Send the link below via email or IMCopy
Present to your audienceStart remote presentation
- Invited audience members will follow you as you navigate and present
- People invited to a presentation do not need a Prezi account
- This link expires 10 minutes after you close the presentation
- A maximum of 30 users can follow your presentation
- Learn more about this feature in our knowledge base article
Do you really want to delete this prezi?
Neither you, nor the coeditors you shared it with will be able to recover it again.
Make your likes visible on Facebook?
You can change this under Settings & Account at any time.
Transcript of Paul Revere
•Birthplace: Boston, Massachusetts
•Died: 10 May 1818 Paul Revere died the age of 83
Paul Revere By Kara Sparling Paul Revere died the age 83
•born January 1, 1735.
•Birthplace: Boston, Massachusetts
•Died: May 10 ,18 Paul Revere is Famous for his midnight ride.The midnight ride is when Paul Revere Rode on a horse to warn people that the red coats were comming.He told a friend"if they come by land hang a lantern on the light tower.If by sea hang 2 lanterns.His friend hung two lanterns that ment they were comming by sea Fought in the revoultarny war PAUL REVERE WAS CAPTURED BY THE RED COATS was captured by british soldiers paul reveres Father - Apollos Rivoire, born November 20, 1702, died July 22, 1754, Apollos was born in Riaucaud, France. He came from a Huguenot family (French Protestants) He and many of his family fled the French Inquisition. Apollos came to Boston about 1715 at the direction of his uncle in Guernsey at the age of 13, to be a silversmith and goldsmith apprentice to John Coney. By the time he married in 1729 he had Anglicized his name to Paul Revere Mother - Deborah Hitchbourn, born January 25, 1704, died May 23, 1777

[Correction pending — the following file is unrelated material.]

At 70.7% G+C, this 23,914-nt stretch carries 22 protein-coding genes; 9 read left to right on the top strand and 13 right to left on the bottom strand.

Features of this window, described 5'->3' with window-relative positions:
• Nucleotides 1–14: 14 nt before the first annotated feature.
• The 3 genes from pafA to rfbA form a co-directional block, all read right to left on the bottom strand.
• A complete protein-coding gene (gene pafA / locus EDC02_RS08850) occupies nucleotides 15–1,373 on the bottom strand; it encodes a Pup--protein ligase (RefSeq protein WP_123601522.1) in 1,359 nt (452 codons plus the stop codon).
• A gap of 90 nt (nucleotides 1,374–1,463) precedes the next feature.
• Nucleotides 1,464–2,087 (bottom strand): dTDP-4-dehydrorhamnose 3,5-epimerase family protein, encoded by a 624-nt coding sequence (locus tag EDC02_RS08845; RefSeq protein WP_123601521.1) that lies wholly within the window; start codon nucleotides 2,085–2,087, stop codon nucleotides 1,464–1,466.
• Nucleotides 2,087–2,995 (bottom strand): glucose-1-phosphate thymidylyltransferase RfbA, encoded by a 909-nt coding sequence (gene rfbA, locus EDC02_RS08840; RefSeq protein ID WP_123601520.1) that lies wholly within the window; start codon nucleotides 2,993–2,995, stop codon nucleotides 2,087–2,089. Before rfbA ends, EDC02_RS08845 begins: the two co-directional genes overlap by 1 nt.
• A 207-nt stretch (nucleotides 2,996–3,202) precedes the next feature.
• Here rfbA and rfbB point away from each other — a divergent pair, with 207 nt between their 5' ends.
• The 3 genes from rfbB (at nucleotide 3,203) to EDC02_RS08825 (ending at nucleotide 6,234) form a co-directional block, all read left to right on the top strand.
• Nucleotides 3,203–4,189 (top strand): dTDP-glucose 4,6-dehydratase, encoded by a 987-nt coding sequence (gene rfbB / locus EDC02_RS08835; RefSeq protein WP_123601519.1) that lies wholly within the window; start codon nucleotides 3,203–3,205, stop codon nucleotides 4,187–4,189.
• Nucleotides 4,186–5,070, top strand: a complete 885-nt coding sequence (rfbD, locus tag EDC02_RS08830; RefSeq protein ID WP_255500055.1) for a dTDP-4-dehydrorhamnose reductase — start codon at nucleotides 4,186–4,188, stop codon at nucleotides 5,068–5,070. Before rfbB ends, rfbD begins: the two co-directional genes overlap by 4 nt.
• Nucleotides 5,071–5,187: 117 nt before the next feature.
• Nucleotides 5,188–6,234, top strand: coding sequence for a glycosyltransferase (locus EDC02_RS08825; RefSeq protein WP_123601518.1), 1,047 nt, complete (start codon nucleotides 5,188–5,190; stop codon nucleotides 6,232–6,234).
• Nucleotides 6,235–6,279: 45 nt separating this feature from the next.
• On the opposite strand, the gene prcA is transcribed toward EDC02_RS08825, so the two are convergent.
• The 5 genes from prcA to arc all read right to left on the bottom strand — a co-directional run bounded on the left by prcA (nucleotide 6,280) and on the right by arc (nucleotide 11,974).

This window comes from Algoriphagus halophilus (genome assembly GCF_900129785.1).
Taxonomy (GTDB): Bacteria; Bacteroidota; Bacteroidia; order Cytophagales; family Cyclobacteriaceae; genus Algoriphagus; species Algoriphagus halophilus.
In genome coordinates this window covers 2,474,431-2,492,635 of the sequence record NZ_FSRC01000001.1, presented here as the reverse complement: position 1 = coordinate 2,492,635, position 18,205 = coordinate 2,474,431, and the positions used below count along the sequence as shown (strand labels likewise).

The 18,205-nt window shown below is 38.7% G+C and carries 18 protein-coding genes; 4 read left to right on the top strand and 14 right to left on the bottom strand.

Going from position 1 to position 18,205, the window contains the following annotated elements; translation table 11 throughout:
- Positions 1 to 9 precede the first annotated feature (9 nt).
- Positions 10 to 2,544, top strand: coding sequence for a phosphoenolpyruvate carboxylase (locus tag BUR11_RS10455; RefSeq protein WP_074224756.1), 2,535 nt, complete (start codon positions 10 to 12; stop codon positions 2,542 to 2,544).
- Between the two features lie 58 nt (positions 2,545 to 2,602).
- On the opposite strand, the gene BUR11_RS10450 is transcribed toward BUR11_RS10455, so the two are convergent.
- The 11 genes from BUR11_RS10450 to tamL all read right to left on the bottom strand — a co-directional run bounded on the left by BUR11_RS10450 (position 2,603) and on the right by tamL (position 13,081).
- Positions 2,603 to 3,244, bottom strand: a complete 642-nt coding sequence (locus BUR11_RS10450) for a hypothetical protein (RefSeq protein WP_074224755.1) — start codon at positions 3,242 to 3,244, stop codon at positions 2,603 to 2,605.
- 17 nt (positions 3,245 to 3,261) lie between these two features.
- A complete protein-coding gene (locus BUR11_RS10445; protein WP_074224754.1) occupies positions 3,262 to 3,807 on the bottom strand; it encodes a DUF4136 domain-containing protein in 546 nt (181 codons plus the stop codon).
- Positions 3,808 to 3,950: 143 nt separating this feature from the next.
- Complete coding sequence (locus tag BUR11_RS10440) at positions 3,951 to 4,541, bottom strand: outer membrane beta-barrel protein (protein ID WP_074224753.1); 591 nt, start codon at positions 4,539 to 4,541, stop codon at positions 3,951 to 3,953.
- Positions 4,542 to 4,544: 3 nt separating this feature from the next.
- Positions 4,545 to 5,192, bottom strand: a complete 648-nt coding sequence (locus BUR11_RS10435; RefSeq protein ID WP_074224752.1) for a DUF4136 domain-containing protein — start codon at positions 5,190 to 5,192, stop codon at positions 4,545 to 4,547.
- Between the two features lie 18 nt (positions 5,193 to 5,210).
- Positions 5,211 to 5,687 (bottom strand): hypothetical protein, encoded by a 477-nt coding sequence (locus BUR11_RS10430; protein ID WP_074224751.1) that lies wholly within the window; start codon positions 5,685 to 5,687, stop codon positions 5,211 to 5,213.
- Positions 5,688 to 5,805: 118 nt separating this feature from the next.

Number of siblings 12, 7 of whom survived to adulthood Birth order Paul was the 3rd of 12 Nicknames Messenger of the Revolution
Mercury of the Revolution Date of marriage, wife's name Married Sarah Orne on August 4, 1757, his first wife, Sarah was born in 1736, she died shortly after the birth of their eighth child on May 3, 1773